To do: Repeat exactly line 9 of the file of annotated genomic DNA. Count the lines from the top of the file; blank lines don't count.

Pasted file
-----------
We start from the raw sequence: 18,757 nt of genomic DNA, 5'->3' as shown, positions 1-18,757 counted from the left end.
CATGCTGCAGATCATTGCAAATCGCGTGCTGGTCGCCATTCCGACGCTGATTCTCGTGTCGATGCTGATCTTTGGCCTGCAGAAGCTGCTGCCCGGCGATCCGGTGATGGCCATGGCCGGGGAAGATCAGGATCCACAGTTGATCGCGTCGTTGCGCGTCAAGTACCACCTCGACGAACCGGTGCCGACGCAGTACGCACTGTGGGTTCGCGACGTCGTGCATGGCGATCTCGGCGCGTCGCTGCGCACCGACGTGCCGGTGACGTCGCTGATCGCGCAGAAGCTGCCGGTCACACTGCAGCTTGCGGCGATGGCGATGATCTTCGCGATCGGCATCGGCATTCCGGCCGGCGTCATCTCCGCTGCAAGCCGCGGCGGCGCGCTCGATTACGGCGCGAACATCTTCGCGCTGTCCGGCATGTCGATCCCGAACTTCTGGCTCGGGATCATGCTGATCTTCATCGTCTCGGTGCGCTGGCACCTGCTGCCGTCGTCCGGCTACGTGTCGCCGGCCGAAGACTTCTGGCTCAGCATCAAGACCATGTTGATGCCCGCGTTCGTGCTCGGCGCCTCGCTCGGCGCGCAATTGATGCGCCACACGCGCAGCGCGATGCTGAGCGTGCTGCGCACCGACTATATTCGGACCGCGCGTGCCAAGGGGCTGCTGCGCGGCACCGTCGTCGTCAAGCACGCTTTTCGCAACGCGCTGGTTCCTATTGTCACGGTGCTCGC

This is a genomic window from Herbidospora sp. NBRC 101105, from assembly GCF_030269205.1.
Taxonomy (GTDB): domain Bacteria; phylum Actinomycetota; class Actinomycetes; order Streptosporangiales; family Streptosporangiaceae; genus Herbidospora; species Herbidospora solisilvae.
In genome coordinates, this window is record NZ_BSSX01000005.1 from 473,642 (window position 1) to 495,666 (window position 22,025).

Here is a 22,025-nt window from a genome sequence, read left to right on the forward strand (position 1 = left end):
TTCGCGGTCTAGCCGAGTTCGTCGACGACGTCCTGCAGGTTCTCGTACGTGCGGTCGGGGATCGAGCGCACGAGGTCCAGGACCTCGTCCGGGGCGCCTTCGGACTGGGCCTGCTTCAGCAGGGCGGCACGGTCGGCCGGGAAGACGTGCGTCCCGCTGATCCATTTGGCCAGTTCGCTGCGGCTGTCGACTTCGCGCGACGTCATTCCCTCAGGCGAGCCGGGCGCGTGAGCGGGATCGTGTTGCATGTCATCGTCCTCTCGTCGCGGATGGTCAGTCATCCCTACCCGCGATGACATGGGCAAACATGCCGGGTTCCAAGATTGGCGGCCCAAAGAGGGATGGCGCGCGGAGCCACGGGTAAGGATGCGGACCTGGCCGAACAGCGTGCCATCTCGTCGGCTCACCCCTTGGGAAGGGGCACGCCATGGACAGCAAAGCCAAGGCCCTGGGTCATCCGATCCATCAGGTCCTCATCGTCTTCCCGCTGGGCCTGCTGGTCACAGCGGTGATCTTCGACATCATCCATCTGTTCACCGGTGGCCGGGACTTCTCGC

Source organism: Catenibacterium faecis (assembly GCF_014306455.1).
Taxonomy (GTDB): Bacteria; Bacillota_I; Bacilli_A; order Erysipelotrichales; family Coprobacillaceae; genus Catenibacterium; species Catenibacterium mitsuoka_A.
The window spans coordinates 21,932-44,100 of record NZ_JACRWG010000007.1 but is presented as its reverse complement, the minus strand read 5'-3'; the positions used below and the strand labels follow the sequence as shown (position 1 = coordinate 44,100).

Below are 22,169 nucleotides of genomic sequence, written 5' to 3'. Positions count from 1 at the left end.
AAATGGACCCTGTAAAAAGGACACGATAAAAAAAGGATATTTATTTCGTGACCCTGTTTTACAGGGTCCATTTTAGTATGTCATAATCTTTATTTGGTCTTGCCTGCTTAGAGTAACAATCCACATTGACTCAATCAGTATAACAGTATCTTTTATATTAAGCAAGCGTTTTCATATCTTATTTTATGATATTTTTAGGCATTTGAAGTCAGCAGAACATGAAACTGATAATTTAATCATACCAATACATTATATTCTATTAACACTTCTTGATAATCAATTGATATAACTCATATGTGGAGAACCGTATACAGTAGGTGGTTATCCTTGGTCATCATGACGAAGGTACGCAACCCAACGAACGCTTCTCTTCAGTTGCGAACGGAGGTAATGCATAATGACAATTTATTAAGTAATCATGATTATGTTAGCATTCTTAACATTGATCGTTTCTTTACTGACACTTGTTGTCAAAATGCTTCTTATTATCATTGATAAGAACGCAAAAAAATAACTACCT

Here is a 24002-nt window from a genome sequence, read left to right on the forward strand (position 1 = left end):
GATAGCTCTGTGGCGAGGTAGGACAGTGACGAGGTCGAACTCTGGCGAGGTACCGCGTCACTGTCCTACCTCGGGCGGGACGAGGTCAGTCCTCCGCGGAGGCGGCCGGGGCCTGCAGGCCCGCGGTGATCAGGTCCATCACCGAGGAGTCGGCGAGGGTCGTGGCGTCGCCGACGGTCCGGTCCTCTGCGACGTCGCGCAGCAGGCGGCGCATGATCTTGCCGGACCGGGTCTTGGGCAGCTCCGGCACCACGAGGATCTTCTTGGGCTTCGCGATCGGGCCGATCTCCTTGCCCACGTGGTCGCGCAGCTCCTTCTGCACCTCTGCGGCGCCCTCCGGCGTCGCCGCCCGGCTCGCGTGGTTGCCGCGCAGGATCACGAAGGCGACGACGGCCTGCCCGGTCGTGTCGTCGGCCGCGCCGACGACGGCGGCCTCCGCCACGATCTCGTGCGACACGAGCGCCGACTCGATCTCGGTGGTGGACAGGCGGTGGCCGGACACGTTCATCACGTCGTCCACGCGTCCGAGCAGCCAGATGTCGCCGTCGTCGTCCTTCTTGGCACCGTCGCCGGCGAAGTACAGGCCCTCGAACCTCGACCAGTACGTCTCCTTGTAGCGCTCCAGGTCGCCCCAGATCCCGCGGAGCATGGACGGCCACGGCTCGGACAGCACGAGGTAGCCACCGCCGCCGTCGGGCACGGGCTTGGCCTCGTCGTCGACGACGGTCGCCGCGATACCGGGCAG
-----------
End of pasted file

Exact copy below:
Taxonomy (GTDB): Bacteria; Bacillota_I; Bacilli_A; order Erysipelotrichales; family Coprobacillaceae; genus Catenibacterium; species Catenibacterium mitsuoka_A.